A property title search is a public records investigation that is often done before buying or making an offer for a home or piece of land. Property title searches can turn up valuable and important information about the plot in question that can give insight about the history of the property. Perhaps more importantly, a property title search ensures that the seller can legally sell the property and that there are no liens of any kind.
Doing a property title search may seem unnecessary in a simple property transaction, but many legal and real estate experts recommend doing one any time ownership is being transferred. Even sellers working with reputable estate agents may try to sell a house or piece of land they do not truly own by hiding title information. To ensure protection against fraud, it may be best to hire an independent property title search company to turn up records, or to undertake the investigation personally. Since most title information is a matter of public record, it may only take a few hours of research to turn up the necessary information that shows if a property is free and clear to be purchased.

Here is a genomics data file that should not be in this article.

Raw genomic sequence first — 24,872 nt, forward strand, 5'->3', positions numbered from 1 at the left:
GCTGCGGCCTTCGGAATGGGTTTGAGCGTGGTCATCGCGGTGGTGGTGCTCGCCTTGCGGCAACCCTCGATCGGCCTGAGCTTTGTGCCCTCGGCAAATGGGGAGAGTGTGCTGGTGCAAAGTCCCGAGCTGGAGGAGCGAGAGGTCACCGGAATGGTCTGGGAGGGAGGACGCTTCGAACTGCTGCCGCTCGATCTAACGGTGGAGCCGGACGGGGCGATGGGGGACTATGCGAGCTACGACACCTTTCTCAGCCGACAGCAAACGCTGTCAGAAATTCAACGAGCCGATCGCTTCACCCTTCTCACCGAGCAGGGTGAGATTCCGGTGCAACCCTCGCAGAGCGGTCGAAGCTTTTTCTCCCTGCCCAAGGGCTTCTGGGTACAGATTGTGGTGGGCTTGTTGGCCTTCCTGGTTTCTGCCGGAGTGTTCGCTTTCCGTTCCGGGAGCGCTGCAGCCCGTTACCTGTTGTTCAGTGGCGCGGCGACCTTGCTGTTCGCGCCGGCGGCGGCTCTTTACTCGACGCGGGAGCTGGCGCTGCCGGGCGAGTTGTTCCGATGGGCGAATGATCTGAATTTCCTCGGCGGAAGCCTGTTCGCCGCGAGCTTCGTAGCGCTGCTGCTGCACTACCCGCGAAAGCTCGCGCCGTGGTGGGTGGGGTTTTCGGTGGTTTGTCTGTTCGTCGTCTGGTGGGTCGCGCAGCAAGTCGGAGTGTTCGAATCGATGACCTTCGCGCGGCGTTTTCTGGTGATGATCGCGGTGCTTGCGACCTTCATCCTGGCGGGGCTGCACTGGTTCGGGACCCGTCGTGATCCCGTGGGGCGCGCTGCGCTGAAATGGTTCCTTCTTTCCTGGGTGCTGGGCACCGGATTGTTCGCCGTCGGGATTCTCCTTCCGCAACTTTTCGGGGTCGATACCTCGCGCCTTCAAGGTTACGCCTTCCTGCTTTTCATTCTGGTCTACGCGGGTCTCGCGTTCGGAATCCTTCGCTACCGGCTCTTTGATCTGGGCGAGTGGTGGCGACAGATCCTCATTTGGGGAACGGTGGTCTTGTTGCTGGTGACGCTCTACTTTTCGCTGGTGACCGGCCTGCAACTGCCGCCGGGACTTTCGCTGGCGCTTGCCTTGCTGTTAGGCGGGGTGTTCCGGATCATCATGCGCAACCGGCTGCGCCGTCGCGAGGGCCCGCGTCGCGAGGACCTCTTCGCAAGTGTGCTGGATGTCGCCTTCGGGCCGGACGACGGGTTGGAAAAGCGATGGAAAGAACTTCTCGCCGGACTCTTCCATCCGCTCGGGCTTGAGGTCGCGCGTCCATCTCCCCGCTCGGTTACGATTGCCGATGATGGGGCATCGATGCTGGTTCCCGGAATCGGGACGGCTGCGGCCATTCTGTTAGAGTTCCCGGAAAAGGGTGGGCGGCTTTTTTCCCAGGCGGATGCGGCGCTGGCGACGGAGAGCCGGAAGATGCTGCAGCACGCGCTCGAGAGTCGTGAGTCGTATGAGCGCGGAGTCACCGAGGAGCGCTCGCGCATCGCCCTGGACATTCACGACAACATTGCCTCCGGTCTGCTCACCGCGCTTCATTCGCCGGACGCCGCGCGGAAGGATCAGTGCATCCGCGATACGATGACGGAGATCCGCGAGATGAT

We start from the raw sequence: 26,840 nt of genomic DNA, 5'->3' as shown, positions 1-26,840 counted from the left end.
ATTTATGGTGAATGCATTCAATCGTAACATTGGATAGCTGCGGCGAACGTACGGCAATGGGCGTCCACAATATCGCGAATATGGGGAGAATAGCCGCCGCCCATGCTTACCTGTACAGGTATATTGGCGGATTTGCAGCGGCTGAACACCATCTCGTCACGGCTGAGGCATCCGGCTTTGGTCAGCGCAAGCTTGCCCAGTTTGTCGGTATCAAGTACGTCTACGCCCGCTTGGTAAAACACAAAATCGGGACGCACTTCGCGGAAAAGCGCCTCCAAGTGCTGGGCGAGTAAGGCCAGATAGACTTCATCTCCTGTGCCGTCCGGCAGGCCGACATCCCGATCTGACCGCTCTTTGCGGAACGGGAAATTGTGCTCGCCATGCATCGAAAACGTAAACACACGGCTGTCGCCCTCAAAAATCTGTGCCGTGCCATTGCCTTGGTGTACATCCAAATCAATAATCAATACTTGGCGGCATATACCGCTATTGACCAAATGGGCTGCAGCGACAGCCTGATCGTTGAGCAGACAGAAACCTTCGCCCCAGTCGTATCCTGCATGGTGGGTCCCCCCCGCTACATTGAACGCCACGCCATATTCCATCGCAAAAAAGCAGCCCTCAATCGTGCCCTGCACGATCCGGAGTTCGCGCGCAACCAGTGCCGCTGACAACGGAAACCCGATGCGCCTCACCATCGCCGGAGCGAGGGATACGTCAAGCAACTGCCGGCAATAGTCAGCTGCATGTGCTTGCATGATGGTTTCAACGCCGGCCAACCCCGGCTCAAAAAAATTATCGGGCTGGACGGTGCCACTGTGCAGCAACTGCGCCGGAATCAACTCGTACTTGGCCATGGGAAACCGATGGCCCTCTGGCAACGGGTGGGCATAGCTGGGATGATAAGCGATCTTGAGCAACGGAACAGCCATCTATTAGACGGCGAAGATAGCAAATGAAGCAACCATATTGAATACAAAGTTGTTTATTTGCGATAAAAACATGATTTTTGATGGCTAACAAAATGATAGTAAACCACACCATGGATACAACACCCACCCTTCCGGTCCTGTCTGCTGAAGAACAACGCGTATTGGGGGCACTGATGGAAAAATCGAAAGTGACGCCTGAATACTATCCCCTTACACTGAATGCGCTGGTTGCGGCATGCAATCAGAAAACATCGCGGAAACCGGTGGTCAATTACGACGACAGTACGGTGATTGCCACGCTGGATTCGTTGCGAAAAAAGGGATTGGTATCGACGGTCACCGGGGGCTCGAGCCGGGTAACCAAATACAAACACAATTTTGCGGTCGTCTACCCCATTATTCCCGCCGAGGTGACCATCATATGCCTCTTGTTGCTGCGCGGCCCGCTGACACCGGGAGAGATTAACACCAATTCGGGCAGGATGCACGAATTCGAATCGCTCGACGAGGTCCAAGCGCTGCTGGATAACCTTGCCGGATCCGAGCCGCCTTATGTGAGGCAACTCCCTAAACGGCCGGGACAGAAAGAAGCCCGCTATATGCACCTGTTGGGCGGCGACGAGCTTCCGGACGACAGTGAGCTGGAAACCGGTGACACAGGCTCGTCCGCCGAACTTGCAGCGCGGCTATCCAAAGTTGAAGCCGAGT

When dealing with foreclosures or bank-owned real estate, a property title search may become even more important. Banks that give home loans often sell these loans to third party companies, which may even sell them again once the house goes into foreclosure. Finding out who truly owns a house that is being sold after foreclosure is often a murky process that can take serious research. In addition doing a personal search through government offices, request documentation from the seller that proves full ownership.
A property title search is not only important in determining the rightful owner, but can also help establish if there are any liens on the property. A lien is a legal claim that can make a piece of property collateral against a debt. One type of lien that can disrupt home sales is known as a construction or mechanic's lien, which indicates that some construction or improving work has been done on the property, but not paid. A new owner may be unable to purchase a house with a lien, or may find him or herself responsible for the debt if the purchase goes through.
One other reason to do a property title search is to check the legal description of the home or land against what actually exists. If the title search refers to the house as having two bedrooms and one bath, but the actual property has four bedrooms and two baths, it is possible that an illegal addition has been built that may disrupt financing and resale value. Though it may seem basic, it is also important to make sure that the address and lot number of the deed match those on the legal documentation; some fraudsters will try to unload less valuable property by showing buyers one house and giving them the deed to another.